Right to Information Act

Proactive Disclosure under Section 4(1) (b) of RTI Act, 2005

Despite realizing the full irrigation potential in the country, nearly 40% of the net sown area will remain rainfed. This sector currently produces 40% of the food grains and supports two-thirds of the livestock population. Rainfed agriculture production systems in the country are diverse and heterogeneous. The average productivity levels have moved from 0.6 tonnes in eighties to 1.1 tonnes at present. There are large yield gaps in several crops and regions between the research stations and farmer's fields. This is both an area of concern as well as an opportunity. With the productivity of irrigated crops reaching a plateau due to declining factor productivity, rainfed agriculture still offers scope for enhancing productivity by bridging the yield gaps with the currently available technologies and also raise yield potential in high rainfall zones through development of improved technologies.

From the socio-economic perspective, farmers in rainfed regions face multiple risks of weather, credit and markets and therefore the need for improving productivity and incomes is more pertinent in rainfed agriculture than irrigated farming. This is key to achieve equity and inclusive growth which are the main goals of XII Five Year Plan. While the past research has certainly resulted in improved production, particularly, in coarse cereals and oilseeds, besides contributing to natural resources conservation, there are still many challenges. The changing socio-economic dynamics and food habits, challenges like land degradation, and climate change require greater attention and increased investments in dryland agriculture. It is in this context, CRIDA needs to envision the future scenario, identify the challenges and draw up suitable R&D strategies.


The earliest attempts to improve rainfed agriculture began in the erstwhile Bombay State. During 1933-35, the then Imperial (now Indian) Council of Agricultural Research (ICAR) initiated a broad-based dry farming research project at Solapur, Bijapur, Hagari, Raichur and Rohtak to formulate appropriate strategies. After independence, renewed efforts were made to improve stability and productivity of rainfed agriculture since 1950s through developing appropriate soil and water conservation practices. ICAR gave a new impetus by launching the All India Coordinated Research Project for Dryland Agriculture (AICRPDA) in 1970, based at Hyderabad with 23 cooperating centres spread across the country beginning the era of location specific adaptive research.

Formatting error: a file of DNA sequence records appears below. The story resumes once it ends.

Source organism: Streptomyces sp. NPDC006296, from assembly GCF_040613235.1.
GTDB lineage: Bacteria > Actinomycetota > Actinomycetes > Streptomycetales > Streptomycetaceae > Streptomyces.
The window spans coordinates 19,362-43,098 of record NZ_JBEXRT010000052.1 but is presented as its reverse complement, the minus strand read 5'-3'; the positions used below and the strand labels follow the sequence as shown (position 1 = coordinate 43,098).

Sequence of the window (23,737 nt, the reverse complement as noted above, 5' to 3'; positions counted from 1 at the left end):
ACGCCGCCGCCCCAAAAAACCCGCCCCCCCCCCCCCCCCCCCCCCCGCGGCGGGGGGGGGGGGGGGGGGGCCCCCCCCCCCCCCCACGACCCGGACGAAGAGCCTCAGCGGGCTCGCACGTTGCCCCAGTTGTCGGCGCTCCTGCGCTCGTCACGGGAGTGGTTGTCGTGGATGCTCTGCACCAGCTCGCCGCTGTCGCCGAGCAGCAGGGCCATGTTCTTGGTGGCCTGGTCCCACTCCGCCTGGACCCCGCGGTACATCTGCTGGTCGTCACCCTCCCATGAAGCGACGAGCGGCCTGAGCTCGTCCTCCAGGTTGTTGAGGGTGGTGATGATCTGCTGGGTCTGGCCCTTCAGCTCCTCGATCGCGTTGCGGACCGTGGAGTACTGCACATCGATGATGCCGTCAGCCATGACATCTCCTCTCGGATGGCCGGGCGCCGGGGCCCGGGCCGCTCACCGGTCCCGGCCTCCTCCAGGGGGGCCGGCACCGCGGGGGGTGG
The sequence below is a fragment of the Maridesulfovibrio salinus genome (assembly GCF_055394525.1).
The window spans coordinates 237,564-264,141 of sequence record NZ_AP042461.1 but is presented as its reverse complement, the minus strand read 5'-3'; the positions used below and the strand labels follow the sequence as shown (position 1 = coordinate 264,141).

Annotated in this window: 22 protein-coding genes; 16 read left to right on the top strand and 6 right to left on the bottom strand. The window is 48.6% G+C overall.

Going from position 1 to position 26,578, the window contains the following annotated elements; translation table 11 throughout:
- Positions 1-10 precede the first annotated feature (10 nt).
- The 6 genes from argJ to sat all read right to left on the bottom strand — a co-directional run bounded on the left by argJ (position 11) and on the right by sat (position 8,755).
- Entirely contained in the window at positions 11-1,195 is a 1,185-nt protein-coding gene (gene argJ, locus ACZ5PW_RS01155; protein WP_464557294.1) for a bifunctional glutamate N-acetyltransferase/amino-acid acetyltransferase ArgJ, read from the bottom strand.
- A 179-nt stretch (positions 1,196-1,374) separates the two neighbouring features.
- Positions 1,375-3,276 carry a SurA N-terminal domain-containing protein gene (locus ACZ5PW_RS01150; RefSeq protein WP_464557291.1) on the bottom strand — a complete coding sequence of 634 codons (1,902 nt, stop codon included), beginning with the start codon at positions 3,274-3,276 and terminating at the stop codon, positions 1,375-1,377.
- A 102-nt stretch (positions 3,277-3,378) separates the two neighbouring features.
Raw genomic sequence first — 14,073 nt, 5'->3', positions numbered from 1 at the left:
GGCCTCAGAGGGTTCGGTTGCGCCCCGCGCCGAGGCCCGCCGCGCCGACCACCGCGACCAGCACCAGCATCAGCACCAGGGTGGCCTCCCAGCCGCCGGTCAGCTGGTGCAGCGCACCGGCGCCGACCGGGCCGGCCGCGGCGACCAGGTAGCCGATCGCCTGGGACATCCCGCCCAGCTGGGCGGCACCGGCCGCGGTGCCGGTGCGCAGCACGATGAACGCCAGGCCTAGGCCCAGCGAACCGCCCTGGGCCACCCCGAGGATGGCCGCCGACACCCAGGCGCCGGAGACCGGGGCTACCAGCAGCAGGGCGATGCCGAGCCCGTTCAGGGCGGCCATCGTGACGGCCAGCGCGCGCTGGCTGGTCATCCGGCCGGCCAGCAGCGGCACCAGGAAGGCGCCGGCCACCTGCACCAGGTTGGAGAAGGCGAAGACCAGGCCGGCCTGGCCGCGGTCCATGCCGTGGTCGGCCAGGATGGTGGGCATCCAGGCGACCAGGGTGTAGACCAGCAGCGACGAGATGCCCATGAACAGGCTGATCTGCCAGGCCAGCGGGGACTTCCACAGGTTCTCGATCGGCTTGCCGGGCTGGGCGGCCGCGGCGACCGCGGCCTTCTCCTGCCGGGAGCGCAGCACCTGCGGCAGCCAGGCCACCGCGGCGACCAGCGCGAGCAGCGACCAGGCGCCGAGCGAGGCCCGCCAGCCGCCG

Strategic Research

Realizing that the enormity and complexity of this sector requires basic and strategic research inputs, the Central Research Institute for Dryland Agriculture (CRIDA) was established at Hyderabad, on April 12, 1985 by upgrading the Project Directorate of the AICRPDA net-work. CRIDA was mandated to provide the leadership in basic and strategic research in dryland agriculture leaving the location specific problems and their solutions to AICRPDA centres. Around this time, the importance of weather and the science of Agrometeorology in agricultural production were realized after the recommendations of the National Commission on Agriculture. Therefore, to strengthen the research in Agrometeorology, the All India Coordinated Research Project on Agrometeorology (AICRPAM) was launched in 1983, also at CRIDA, Hyderabad, with 10 cooperating centres under different SAUs. The strength of AICRPDA and AICRPAM is presently 25 centres each.

While CRIDA undertakes lead research in dryland agriculture, solutions to location specific problems are generated through AICRPDA network. Further support to dryland agriculture research comes from understanding and defining the crop growth related weather parameters - a core activity of AICRPAM. CRIDA also undertakes large number of outreach programmes involving non-governmental organizations through farmers' participatory action research with a livelihoods perspective.


CRIDA is a Unit of the Indian Council of Agricultural Research (ICAR). Director of the institute shall exercise such powers for their functioning as are delegated by the Governing Body or any authority of the ICAR. Powers are delegated to the Director by ICAR.

The Director is assisted in the execution and implementation of various programmes by three Division Heads, Chief Administrative Officer, and Senior Finance & Accounts Officer. The Institute Management Committee (IMC) guides and supports the Director by periodic review of programmes and approval of investments in new areas of research programmes. The Research Advisory Committee (RAC) and Institute Research Council (IRC) provide broad guidelines and assist in developing and implementing specific research programmes and projects.

The organizational chart of the institute, provided in section (i) on "The particulars of organization, functions, and duties of the CRIDA" indicates the channels of supervision.